NEW ORLEANS -- Jamie Dew, presiding over his first graduation ceremony as president of New Orleans Baptist Theological Seminary and Leavell College, congratulated graduate candidates at a packed house at Leavell Chapel and then asked a probing question.
“To what end?” Dew asked. “Why has God blessed you? What is this for?”
Dew, elected president by NOBTS trustees on June 3 of this year, explained that God had blessed and sustained graduate candidates through countless hours of study and sacrifices to pursue the degree.
Graduation is a reason to celebrate, Dew explained, but he pressed candidates further to consider if they now hoped the degree would bring opportunity, a new platform and a name for themselves.
God will bring new opportunities, Dew assured listeners, but each will be temporary.
“A day is coming when your name will be forgotten,” Dew reminded them. “So why labor for something that doesn’t matter or count for all eternity? With that in mind, we now send you out as graduates of this institution into the harvest of our Lord. We send you now to go, in His name, to build His kingdom.”
Drawing from Acts 1:4-11, Dew gave his “final instructions” to the graduates.
“As you go, go in the power of God’s Spirit,” Dew said.
The studies, textbooks and class notes will be valuable tools that will serve graduates well, but only God’s power can accomplish the mission, Dew said. Without God’s Spirit, ministry will be in vain, Dew explained, adding that God’s presence is a believer’s “life, power, and strength.”
“Ministry is hard. The sheep will bite you,” Dew said. “You’re going to want to quit. You’re going to get discouraged. You’re going to be broken, sometimes. But as you go, nurture your walk with God more than you ever have … your power is in your communion with Christ.”
Secondly, Dew drew from Acts 1:8 to challenge candidates to go forward as witnesses of Christ’s redeeming power and to testify that God’s “life-giving power and mercy” had changed their lives.
“You don’t go forward to build your own platform or build your own name, or to build a great legacy. You do none of those things,” Dew said. “You go forward to preach Christ and to make Him known where He is not.”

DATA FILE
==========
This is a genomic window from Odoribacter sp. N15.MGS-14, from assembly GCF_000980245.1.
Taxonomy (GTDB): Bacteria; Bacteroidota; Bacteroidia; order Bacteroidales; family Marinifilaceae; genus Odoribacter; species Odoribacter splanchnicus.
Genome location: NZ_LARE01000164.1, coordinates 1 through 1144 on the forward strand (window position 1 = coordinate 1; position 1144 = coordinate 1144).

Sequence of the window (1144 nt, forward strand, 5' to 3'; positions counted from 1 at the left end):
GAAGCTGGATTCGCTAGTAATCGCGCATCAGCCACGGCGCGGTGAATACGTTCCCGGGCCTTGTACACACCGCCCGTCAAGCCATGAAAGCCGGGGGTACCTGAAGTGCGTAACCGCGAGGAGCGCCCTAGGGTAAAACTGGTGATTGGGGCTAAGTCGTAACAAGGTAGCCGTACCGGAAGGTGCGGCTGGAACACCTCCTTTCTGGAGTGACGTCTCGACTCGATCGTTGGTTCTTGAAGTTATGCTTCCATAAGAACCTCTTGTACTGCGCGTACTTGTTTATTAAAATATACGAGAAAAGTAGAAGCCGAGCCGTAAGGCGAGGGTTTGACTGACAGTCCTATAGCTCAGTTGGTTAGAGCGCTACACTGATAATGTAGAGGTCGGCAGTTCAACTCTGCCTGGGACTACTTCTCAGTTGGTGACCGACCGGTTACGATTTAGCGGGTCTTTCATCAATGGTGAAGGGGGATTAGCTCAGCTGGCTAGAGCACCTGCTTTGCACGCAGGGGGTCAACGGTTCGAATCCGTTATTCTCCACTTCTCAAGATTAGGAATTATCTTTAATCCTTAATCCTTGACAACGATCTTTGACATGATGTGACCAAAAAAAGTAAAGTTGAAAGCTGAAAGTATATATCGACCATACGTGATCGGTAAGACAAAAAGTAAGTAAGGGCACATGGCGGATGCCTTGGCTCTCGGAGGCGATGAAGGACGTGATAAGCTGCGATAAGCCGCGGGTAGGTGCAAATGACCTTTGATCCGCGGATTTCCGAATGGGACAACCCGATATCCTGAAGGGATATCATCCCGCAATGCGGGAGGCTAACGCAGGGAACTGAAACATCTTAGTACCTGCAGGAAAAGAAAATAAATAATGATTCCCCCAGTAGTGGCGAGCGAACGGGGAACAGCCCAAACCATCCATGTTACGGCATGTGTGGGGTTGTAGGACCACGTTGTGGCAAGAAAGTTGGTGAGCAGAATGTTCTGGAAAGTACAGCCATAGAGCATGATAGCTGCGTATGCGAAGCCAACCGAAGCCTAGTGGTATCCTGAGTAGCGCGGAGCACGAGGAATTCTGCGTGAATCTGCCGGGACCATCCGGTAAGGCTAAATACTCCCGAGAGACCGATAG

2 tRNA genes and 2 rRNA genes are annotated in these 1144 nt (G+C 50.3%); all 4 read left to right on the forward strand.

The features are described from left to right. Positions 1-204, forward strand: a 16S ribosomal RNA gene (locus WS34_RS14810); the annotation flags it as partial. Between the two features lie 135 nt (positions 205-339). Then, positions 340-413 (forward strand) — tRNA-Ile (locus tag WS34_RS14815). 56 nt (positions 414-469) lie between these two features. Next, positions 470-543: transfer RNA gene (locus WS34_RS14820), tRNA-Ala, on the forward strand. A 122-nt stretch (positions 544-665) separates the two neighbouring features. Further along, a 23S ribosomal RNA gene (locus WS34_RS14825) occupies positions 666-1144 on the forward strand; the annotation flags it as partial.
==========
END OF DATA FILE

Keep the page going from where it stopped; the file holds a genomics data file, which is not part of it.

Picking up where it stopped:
Third, Dew charged candidates to take the Gospel to the broken near and far, both in homes and businesses nearby and in countries far away.
“They need Christ,” Dew said. “Only Christ can heal the brokenness.”
Finally, Dew charged graduates to “go,” always remembering to stay focused on the return of Christ.
“View your present through a lens to the future,” Dew said. “Either Christ will return, or life will end, but there is an end. Our lives must be spent day by day in light of that end.”
Dew told of holding his youngest son as a newborn while holding his three-year-old son on his lap. Dew and his wife Tara are the parents of two sets of fraternal twins, each a son and a daughter.
As he held his sons, Dew said he thought of important life milestones to come and recognized that a day would come when he would not be with them. Dew said a question came to mind—“When every opportunity I have to invest in them, to shape them and disciple them and make them godly men [is over], what kind of men will they be?”
Making every moment count was a lesson that stayed with him, Dew explained, and he urged graduate candidates to remember the same.
“The day is coming when you will lay this down,” Dew said. “Live now for that day. Go forward with an eye for the very end, to Christ’s return.”
Dew closed with the Gospel message and, drawing from John 3:16, urged attendees unfamiliar with its meaning to consider God’s love. Dew said, “This day as we celebrate Christ and we celebrate our graduates, I urge you if you do not know Jesus Christ, make today the day that you meet Him.”
Before the conferral of degrees, Provost Norris Grubbs pointed to 1 Thessalonians 5:23-24 to remind candidates that God is faithful and will be with them.
“You must always keep learning,” Grubbs told the candidates. “Our prayer is that you will serve God’s people as you walk with Christ, proclaim His truth, and fulfill His mission.”
New Orleans Baptist Theological Seminary conferred 121 masters degrees and 37 doctoral degrees including 14 Ph.Ds., one Ed.D, one D.M.A., 19 D.Min., and two D.Ed.Min. Forty-eight M.Div. degrees, 15 with specializations, were conferred.
Leavell College conferred 29 bachelor of arts in Christian Ministry degrees and four associate of arts in Christian Ministry degrees.
The Lockman Foundation presented each graduate with a copy of the New American Standard Bible.
Marilyn Stewart is the assistant director of communications at New Orleans Baptist Theological Seminary and Leavell College.